The more than 100 people vying for positions in the local body elections have been in a postal-system induced limbo this week as they await the outcome of Saturday's election.
Different voting systems means results will be released at different times following the closure of voting on Saturday, as stragglers race to get their votes in the council ballot boxes by midday.
The vast majority of votes had been posted, but those cast after Wednesday have to be hand delivered by tomorrow at noon.
A progress result for Whangarei District Council, Far North District Council and Northland Regional Council was expected mid to late afternoon tomorrow. This result would reflect 95 to 98 per cent of total votes. A preliminary result would follow late tomorrow night or first thing Sunday.
As Kaipara District Council and the Northland District Health Board used the Single Transferable Vote (STV) system, these bodies would not have a progress result, but would have a preliminary result available Saturday night or Sunday morning. Official results would follow on Thursday.
Whangarei's mayoral candidates, for the most part, said they would be celebrating or commiserating the outcome with friends and family on Saturday night.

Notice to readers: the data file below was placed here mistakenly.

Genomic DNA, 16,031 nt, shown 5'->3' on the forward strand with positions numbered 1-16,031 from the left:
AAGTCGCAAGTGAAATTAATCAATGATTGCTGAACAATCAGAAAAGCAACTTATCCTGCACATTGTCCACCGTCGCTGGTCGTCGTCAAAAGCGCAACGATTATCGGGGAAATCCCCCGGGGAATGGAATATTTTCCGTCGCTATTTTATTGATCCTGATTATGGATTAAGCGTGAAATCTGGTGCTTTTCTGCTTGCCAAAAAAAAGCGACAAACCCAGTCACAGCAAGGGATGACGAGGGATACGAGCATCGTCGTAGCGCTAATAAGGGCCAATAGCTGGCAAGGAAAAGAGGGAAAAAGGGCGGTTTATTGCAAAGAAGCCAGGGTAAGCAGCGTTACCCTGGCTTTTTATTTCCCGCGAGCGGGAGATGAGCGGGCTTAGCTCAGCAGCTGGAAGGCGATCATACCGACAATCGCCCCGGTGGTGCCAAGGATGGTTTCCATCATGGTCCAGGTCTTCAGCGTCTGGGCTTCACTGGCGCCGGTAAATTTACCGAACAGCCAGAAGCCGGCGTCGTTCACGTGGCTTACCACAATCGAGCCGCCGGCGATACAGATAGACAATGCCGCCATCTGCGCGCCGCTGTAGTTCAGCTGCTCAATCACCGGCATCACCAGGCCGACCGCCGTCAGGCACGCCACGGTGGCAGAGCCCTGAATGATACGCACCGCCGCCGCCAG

Stu Bell was recovering from an electioneering-induced flu when the Advocate spoke to him yesterday.
"I'll probably have a few friends get together and have a quiet night," Mr Bell said. "You don't want to be going out for a big night and ending up on the front page in a gutter somewhere."
Matt Keene said he and running mate Ash Holwell would gather with close family and friends for a "debrief".
"I've [realised] how many people there are who are passionate about what they do in their ward, it's been humbling," Mr Keene said.
Mr Holwell described the campaign as having "some harrowing moments".
"But it's been incredibly uplifting . . . It's shown that anyone who is a figure in the community is riding a wave of giving and support. Leadership is very much a shared thing."
Kay Brittenden said she had been pleased with the interest around the election in the community - "it was tiring being out speaking every night".
David Blackley said he had not yet thought about his plans for Saturday, and would save his comments on the campaign until after the results were released.
Sheryl Mai said the campaign this time had been challenging given she had been juggling mayoral duties but there had been a "wonderful sense of fun" about it, compared to the 2013 race.
"I've had a really neat support crew in [my husband] Mike, and people rallied together putting up billboards and delivering flyers," she said.
She was hosting a "win, lose or draw" knees-up on Saturday night.
"I hope its a celebration," she said.